Madison, Wisconsin

I prefer raspberries, but there’s something exciting about strawberries. Perhaps because here in the north it is the first fruit of the season. Perhaps because there is nothing like strawberry ice cream. Perhaps because it signals summer has truly arrived and raspberries are just around the corner. Perhaps because, like flower bouquets, no one ever complains about the price of strawberries. What ever the case every year I get little-kid excited when strawberries come into season. And after a cool if not downright cold spring in Wisconsin the strawberries have finally arrived. Although I’ve been harvesting about two quarts a week from my community garden plot and sampling strawberries from Harmony Valley Farm at the Dane County Farmers’ Market, where I work once a week, local pick your owns and most farmers’ market vendors have gotten off to a very late start.

On Sunday June 26, about two weeks later than usual, two friends and I drove  JenEhr Family Farm in Sun Prairie, which runs the only organic strawberry pick-your-own in southern Wisconsin. In 2011 Strawberries were #3 on the Environmental Working Group’s Dirty Dozen list of most contaminated fruits and vegetables. The EWG Shopper’s Guide is published to help consumers who are concerned about pesticide exposure choose which fruits and vegetables to purchase organically. The Environmental Working Group also publishes a Clean 15 list. Children especially are at high risk to pesticide exposure when consuming fruits and vegetables on the Dirty Dozen list. On Sunday JenEhr Family Farm was packed with families with children under the age of seven.

Our instructions included the command “to eat as much as possible while you pick”. Our initial assigned a row yielded less than a quart each and we wondered if we should have gotten an earlier start. However the day was absolutely gorgeous, not too hot, sunny and breezy and we chatted with other pickers and a family we knew from Madison while we waited to be assigned new rows. The new rows were fabulous and we bent or squatted and picked. I, of course, despite being the most experienced squatter, nevertheless ended up with strawberry strains on my knees.

Now the madness begins. What to do with all the strawberries?

I used to make strawberry jam, strawberry bread or muffins, strawberry shortcake, dried strawberries and strawberry fruit leather when I lived in New Hampshire. These days I keep things simple. Eat as much fresh as possible and freeze as much as can fit in my Euro-sized fridge. Last week I made homemade vanilla ice cream and served it with strawberries to my neighbors across the street.

This week I invited friends over for strawberry batidas, an alcoholic drink made with cachaça, in an attempt to use as many very ripe strawberries as quickly as possible. Out of necessity this summer I’ve begun a return to a barter-based economy and I’m hoping my neighbor across the street will fix my bike in exchange for a strawberry-rhubarb pie.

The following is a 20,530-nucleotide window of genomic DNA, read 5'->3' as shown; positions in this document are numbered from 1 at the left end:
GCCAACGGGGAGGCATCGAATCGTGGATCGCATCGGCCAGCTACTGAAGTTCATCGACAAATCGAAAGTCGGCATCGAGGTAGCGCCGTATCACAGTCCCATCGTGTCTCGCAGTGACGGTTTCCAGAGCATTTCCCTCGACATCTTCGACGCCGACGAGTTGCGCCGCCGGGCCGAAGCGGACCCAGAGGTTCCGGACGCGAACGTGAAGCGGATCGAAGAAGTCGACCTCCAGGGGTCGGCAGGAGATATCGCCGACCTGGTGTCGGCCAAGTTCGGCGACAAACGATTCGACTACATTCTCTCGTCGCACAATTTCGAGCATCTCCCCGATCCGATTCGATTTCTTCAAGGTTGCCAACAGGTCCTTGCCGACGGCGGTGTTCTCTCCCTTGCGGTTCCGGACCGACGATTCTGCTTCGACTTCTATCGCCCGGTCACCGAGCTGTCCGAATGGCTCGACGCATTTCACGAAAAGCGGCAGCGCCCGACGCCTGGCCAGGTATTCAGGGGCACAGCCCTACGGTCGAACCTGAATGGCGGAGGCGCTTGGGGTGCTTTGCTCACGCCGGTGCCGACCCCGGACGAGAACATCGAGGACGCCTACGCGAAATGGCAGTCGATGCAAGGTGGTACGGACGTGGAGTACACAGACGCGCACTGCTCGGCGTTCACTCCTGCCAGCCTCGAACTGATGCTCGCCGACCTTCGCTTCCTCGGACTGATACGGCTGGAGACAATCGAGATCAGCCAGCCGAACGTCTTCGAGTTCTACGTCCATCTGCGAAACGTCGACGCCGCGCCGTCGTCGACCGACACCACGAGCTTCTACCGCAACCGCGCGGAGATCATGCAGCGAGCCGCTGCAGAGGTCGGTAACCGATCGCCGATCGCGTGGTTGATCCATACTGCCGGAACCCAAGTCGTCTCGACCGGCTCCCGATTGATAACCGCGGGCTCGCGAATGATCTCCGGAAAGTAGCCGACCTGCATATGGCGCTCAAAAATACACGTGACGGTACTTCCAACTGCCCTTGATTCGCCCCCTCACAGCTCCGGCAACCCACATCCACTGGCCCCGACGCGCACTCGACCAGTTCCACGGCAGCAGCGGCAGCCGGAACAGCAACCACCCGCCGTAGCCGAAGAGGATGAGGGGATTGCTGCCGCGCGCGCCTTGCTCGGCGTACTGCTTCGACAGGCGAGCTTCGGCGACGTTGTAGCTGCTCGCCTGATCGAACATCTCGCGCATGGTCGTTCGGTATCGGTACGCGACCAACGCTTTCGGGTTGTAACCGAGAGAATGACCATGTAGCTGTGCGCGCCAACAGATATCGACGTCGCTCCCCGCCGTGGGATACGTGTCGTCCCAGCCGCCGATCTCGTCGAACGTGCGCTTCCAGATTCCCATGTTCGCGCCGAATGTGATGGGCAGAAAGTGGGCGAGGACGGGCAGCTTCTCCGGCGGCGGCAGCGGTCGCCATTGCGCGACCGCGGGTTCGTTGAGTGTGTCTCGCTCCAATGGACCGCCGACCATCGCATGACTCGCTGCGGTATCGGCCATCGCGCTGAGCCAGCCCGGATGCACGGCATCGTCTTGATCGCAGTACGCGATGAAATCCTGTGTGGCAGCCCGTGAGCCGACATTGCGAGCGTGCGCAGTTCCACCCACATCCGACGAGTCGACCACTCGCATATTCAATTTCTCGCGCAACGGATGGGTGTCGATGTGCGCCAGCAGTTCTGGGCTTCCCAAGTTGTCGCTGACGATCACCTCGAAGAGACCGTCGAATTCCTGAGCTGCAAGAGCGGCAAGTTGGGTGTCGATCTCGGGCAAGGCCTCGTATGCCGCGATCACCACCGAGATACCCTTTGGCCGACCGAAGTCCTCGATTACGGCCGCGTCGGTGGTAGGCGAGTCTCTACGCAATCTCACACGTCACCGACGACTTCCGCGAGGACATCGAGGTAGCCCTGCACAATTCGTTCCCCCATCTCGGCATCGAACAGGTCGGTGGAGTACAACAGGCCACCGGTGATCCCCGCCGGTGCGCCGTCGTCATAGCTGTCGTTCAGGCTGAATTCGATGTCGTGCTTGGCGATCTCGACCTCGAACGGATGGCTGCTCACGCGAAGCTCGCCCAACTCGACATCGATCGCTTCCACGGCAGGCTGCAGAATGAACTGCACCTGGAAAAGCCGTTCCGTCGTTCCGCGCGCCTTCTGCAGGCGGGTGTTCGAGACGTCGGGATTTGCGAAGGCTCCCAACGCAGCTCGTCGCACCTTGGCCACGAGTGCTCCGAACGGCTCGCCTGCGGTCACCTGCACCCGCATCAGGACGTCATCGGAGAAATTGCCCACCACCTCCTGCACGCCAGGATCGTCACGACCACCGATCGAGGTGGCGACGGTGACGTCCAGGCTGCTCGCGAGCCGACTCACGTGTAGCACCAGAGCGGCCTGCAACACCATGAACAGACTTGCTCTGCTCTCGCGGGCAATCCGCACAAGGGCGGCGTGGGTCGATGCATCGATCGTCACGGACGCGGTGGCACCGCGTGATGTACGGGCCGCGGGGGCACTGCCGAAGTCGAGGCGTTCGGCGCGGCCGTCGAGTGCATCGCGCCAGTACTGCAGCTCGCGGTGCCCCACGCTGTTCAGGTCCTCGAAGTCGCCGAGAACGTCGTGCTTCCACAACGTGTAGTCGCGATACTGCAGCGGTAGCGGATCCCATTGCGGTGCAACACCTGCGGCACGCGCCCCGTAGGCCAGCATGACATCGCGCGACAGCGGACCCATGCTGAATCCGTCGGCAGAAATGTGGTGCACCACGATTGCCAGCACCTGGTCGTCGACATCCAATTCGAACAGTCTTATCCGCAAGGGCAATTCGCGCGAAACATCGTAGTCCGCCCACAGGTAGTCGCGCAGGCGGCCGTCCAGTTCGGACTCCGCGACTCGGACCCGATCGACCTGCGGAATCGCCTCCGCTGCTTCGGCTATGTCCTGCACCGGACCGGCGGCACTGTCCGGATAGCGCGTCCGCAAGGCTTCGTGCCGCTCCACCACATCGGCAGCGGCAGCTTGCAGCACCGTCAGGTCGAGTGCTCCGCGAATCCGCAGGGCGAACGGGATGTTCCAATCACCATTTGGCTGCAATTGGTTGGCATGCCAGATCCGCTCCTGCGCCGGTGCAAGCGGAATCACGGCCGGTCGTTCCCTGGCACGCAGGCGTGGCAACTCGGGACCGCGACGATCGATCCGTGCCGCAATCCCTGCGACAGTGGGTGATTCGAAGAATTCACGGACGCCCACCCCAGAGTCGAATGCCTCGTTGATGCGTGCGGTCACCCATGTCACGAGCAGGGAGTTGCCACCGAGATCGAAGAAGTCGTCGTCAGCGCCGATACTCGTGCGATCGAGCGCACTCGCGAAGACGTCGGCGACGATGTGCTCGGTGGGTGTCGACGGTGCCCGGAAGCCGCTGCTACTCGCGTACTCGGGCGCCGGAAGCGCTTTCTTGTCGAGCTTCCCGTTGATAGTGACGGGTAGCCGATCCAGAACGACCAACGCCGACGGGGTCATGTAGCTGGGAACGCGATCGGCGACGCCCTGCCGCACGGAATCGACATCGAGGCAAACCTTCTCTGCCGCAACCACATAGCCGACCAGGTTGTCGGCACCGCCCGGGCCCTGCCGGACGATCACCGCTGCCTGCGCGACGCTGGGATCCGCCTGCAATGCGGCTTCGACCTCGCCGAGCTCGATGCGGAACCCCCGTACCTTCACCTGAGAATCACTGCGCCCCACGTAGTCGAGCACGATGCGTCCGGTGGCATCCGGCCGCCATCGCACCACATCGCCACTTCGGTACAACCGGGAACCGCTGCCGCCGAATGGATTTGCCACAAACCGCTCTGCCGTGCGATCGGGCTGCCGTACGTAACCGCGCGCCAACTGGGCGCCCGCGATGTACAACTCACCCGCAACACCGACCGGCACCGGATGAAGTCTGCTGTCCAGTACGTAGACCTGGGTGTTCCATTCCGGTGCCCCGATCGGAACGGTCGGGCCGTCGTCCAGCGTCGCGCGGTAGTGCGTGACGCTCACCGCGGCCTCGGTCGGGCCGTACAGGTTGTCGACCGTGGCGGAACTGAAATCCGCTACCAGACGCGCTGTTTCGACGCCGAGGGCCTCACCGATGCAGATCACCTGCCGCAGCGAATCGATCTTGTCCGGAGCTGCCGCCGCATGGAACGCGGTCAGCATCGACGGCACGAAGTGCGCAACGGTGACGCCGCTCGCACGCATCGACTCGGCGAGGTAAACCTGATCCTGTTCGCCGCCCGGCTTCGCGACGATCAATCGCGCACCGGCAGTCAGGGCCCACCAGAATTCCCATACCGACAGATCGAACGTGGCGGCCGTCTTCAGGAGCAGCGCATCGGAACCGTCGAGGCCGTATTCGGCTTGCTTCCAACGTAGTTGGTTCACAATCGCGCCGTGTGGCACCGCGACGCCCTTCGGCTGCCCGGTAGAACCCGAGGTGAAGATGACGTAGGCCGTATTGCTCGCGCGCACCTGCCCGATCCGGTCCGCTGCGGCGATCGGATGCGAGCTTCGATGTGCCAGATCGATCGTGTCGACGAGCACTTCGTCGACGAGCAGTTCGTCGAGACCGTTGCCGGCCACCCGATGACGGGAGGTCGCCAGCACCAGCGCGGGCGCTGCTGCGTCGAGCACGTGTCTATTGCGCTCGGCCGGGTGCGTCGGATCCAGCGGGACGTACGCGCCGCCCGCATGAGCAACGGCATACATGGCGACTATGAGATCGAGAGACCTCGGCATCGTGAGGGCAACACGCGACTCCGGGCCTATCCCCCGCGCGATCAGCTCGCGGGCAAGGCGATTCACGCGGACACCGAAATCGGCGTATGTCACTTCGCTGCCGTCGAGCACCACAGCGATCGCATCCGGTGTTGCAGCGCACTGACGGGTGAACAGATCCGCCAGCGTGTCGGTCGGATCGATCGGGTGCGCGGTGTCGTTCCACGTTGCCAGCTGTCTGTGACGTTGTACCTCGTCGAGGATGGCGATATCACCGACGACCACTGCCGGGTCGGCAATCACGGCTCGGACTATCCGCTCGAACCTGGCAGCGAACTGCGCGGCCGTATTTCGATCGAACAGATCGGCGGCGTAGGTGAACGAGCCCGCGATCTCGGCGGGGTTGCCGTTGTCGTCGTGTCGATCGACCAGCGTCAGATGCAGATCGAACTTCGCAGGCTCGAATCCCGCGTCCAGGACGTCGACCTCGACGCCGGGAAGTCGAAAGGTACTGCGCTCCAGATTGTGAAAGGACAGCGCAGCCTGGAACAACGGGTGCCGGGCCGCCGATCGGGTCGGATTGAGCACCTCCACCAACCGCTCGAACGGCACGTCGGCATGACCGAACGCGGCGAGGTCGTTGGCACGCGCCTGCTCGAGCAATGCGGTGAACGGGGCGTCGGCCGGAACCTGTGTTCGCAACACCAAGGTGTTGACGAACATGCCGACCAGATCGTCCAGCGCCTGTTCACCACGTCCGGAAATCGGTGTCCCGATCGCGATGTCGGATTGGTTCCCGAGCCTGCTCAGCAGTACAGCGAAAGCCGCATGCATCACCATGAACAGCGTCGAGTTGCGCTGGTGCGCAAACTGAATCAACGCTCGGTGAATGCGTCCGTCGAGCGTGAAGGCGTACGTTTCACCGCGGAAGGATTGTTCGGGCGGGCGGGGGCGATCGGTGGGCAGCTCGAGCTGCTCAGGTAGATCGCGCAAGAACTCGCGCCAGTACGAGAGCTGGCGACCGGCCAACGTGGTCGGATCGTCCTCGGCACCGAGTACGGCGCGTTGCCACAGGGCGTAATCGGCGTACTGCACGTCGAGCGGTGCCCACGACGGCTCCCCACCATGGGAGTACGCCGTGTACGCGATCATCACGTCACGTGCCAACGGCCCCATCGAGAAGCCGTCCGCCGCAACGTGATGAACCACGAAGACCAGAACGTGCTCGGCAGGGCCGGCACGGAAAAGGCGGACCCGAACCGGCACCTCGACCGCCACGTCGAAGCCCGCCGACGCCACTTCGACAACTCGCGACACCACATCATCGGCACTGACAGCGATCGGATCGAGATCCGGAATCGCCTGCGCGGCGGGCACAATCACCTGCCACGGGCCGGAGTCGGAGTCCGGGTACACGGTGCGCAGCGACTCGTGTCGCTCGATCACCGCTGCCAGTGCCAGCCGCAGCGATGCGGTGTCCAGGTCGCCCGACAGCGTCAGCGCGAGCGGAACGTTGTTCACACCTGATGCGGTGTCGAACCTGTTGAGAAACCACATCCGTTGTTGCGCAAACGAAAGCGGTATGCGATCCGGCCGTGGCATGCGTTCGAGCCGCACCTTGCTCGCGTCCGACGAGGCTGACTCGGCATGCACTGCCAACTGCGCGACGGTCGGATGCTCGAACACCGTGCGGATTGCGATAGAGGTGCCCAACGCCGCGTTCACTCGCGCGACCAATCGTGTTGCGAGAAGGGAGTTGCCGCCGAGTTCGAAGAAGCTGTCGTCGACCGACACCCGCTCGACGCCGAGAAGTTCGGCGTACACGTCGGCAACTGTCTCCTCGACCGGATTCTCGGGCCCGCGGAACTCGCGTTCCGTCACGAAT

While preparing to write this blog post I learned that strawberries are botanically not considered berries. They are actually an accessory fruit or false fruit. Figs and mulberries also fall into this category.

Wikipedia helped me to sort this technicality out by stating “…that the fleshy part is derived not from the plant’s ovaries but from the “receptacle” that holds the ovaries. Each apparent ‘seed’ (achene) on the outside of the fruit is actually one of the ovaries of the flower, with a seed inside it. In both culinary and botanical terms, the entire structure is called a ‘fruit’”.

I checked my dirt-stained copy of Rodale’s Encyclopedia of Organic Gardening and they do not mention it. Since that book, trial and error and interning on an organic farm were my main sources of information about strawberries I guess that’s how I only came to learn of it from the internet. My botanical education continues. Or maybe I knew this instinctively all along and perhaps this is the reason strawberries are so exciting- they aren’t really berries.

Wisco-Brazilian Strawberry Batida (bah-chee-da)

Makes two large servings

1 pint very ripe (i.e. need to be used now) strawberries, stems removed



Crushed Ice

                                                                                                                                                                                                   Place the strawberries in a blender with a couple of tablespoons of water and blend until smooth. If the mixture is too thick for your taste add more water. For a true Wisco-Brazilian Batida for each drink place 2 ounces cachaça, 4-5 ounces strawberry puree, 2 tablespoons of sugar in a glass pint jar 2/3 full of crushed ice. Cover and shake to blend. If desired add more crushed ice. Drink directly from the pint jar on your front or back porch with friends. Talk until sunset.

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Filed under Recipes, United States

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